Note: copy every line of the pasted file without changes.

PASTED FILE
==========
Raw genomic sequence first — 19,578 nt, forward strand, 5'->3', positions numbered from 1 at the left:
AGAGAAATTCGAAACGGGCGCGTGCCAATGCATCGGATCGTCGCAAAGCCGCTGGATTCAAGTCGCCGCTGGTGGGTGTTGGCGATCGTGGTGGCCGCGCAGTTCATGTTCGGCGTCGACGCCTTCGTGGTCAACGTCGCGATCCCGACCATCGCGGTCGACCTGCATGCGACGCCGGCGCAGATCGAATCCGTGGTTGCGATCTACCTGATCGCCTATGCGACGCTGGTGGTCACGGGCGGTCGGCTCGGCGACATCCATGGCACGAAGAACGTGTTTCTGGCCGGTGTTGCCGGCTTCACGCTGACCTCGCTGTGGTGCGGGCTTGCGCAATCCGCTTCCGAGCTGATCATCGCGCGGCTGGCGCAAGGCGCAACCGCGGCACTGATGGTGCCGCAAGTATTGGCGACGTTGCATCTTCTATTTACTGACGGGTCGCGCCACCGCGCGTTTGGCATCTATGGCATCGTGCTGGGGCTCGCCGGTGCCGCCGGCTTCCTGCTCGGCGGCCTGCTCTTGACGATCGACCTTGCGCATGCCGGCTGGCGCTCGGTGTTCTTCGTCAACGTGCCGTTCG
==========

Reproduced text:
Raw genomic sequence first — 19,578 nt, forward strand, 5'->3', positions numbered from 1 at the left:
AGAGAAATTCGAAACGGGCGCGTGCCAATGCATCGGATCGTCGCAAAGCCGCTGGATTCAAGTCGCCGCTGGTGGGTGTTGGCGATCGTGGTGGCCGCGCAGTTCATGTTCGGCGTCGACGCCTTCGTGGTCAACGTCGCGATCCCGACCATCGCGGTCGACCTGCATGCGACGCCGGCGCAGATCGAATCCGTGGTTGCGATCTACCTGATCGCCTATGCGACGCTGGTGGTCACGGGCGGTCGGCTCGGCGACATCCATGGCACGAAGAACGTGTTTCTGGCCGGTGTTGCCGGCTTCACGCTGACCTCGCTGTGGTGCGGGCTTGCGCAATCCGCTTCCGAGCTGATCATCGCGCGGCTGGCGCAAGGCGCAACCGCGGCACTGATGGTGCCGCAAGTATTGGCGACGTTGCATCTTCTATTTACTGACGGGTCGCGCCACCGCGCGTTTGGCATCTATGGCATCGTGCTGGGGCTCGCCGGTGCCGCCGGCTTCCTGCTCGGCGGCCTGCTCTTGACGATCGACCTTGCGCATGCCGGCTGGCGCTCGGTGTTCTTCGTCAACGTGCCGTTCG